The results of univariate Kaplan-Meier analysis after PSM are shown in Table 6. Significantly degradations of survival were observed in patients with male sex (P=0.009 for OS and P=0.008 for DSS), no receipt of radiation therapy (P=0.029 for OS and P=0.028 for DSS) or without surgery (P=0.027 for OS and P=0.010 for DSS). Table 7 shows the result of Cox-regression analysis. Among the variables, no receipt of surgery was the only prognostic factor indicating poorer survival in OS and DSS (HR 1.985, 95% CI: 1.007–3.913, P=0.048 for OS and HR 1.649, 95% CI: 1.009–2.697, P=0.046 for DSS).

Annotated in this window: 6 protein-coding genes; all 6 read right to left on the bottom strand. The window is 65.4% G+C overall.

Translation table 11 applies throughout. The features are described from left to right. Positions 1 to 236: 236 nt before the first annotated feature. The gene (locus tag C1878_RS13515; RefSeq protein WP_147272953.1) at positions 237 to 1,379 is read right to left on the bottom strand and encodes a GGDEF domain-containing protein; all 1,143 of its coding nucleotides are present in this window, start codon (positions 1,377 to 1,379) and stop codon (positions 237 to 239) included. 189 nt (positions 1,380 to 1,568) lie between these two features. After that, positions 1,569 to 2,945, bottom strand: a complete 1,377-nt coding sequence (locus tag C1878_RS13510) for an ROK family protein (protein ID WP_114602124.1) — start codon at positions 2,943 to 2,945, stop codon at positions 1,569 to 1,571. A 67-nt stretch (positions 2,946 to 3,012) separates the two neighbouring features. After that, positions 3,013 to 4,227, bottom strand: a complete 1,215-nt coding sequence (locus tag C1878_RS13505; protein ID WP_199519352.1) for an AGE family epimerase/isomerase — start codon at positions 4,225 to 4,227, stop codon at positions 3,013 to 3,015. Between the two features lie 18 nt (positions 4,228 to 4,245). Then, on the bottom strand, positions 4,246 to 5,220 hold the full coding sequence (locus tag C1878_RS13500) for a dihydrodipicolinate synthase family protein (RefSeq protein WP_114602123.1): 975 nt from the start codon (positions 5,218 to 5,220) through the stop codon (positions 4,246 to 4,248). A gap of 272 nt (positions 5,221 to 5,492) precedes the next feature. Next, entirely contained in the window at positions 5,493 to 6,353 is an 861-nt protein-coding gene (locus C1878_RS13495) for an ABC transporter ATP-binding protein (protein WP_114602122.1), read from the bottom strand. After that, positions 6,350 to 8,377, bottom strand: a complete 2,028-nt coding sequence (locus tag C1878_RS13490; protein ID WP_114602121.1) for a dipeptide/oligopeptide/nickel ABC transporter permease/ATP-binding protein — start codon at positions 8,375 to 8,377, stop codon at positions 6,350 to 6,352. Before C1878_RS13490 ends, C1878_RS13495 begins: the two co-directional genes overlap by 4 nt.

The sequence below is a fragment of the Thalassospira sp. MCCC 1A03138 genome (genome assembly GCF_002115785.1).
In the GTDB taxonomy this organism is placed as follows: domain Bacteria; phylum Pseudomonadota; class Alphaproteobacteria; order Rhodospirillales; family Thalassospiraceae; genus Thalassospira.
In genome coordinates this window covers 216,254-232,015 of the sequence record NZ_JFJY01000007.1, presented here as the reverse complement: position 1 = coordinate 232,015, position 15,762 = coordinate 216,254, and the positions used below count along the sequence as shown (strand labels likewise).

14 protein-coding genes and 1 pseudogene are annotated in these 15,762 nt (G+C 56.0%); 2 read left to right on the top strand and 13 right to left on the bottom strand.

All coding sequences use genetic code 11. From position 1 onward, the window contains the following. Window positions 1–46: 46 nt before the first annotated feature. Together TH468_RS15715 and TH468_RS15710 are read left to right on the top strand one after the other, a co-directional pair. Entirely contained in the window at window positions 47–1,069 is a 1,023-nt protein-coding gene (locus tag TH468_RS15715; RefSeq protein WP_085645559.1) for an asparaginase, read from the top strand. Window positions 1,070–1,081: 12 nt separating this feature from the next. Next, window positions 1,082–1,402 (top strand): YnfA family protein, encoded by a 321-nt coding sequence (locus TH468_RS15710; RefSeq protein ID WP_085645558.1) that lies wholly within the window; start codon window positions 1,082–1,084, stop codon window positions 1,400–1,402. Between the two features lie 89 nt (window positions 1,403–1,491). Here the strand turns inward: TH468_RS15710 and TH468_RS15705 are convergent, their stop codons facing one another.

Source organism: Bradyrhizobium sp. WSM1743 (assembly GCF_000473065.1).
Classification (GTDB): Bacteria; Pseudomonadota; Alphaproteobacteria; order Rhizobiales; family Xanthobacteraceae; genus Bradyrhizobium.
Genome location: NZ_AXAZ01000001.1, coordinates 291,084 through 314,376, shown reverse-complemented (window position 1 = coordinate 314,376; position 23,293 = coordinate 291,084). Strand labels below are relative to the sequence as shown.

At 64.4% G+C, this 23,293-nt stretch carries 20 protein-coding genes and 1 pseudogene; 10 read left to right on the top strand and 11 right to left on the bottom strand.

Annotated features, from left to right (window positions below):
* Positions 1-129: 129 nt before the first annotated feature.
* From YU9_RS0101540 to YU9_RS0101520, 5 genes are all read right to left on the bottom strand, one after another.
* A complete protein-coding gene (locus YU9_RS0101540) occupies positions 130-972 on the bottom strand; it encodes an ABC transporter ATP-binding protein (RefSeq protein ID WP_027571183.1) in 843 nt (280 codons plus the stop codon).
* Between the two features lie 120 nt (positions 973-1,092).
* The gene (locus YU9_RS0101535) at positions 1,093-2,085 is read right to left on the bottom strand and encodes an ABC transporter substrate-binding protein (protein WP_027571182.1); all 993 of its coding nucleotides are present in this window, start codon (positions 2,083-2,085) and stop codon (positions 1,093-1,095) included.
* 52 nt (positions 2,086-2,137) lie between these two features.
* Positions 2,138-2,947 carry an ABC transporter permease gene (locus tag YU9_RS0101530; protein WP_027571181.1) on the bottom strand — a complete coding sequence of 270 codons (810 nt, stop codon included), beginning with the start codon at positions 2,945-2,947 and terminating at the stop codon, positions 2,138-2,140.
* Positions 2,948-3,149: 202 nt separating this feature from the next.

To determine the patients who had the benefit from surgery intervention, we conducted an exploratory subgroup analysis (Figure 3). Significantly superior survival of surgery was observed in patients with age of diagnosis <60 years (HR: 0.48, 95% CI: 0.32–0.72), female sex (HR: 0.37, 95% CI: 0.23–0.60), Caucasian ethnicity (HR: 0.56, 95% CI: 0.40–0.77), larger tumor size (≥7.0 cm, HR: 0.42, 95% CI: 0.25–0.69), positive LN statues (HR: 0.56, 95% CI: 0.38–0.82), and with (HR: 0.60, 95% CI: 0.39–0.90) or without distant metastasis (HR: 0.46, 95% CI: 0.26–0.83).